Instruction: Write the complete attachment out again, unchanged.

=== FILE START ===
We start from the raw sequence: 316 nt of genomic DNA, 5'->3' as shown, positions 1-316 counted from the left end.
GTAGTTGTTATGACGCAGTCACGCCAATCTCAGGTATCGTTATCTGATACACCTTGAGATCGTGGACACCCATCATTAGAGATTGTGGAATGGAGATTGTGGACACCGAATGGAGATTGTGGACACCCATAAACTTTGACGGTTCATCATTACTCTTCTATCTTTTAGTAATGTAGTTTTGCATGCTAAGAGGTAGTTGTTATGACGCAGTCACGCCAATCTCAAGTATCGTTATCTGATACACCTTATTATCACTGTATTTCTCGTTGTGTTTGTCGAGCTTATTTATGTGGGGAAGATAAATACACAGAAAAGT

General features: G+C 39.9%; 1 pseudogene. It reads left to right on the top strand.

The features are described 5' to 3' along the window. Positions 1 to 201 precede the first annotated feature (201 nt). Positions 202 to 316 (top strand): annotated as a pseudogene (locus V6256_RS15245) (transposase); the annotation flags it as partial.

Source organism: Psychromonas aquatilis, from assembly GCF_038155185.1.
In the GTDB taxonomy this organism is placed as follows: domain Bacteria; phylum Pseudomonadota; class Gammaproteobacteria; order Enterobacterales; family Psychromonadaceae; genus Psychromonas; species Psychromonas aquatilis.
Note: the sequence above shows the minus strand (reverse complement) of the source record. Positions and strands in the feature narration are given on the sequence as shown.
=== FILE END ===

We start from the raw sequence: 316 nt of genomic DNA, 5'->3' as shown, positions 1-316 counted from the left end.
GTAGTTGTTATGACGCAGTCACGCCAATCTCAGGTATCGTTATCTGATACACCTTGAGATCGTGGACACCCATCATTAGAGATTGTGGAATGGAGATTGTGGACACCGAATGGAGATTGTGGACACCCATAAACTTTGACGGTTCATCATTACTCTTCTATCTTTTAGTAATGTAGTTTTGCATGCTAAGAGGTAGTTGTTATGACGCAGTCACGCCAATCTCAAGTATCGTTATCTGATACACCTTATTATCACTGTATTTCTCGTTGTGTTTGTCGAGCTTATTTATGTGGGGAAGATAAATACACAGAAAAGT

General features: G+C 39.9%; 1 pseudogene. It reads left to right on the top strand.

The features are described 5' to 3' along the window. Positions 1 to 201 precede the first annotated feature (201 nt). Positions 202 to 316 (top strand): annotated as a pseudogene (locus V6256_RS15245) (transposase); the annotation flags it as partial.

Source organism: Psychromonas aquatilis, from assembly GCF_038155185.1.
In the GTDB taxonomy this organism is placed as follows: domain Bacteria; phylum Pseudomonadota; class Gammaproteobacteria; order Enterobacterales; family Psychromonadaceae; genus Psychromonas; species Psychromonas aquatilis.
Note: the sequence above shows the minus strand (reverse complement) of the source record. Positions and strands in the feature narration are given on the sequence as shown.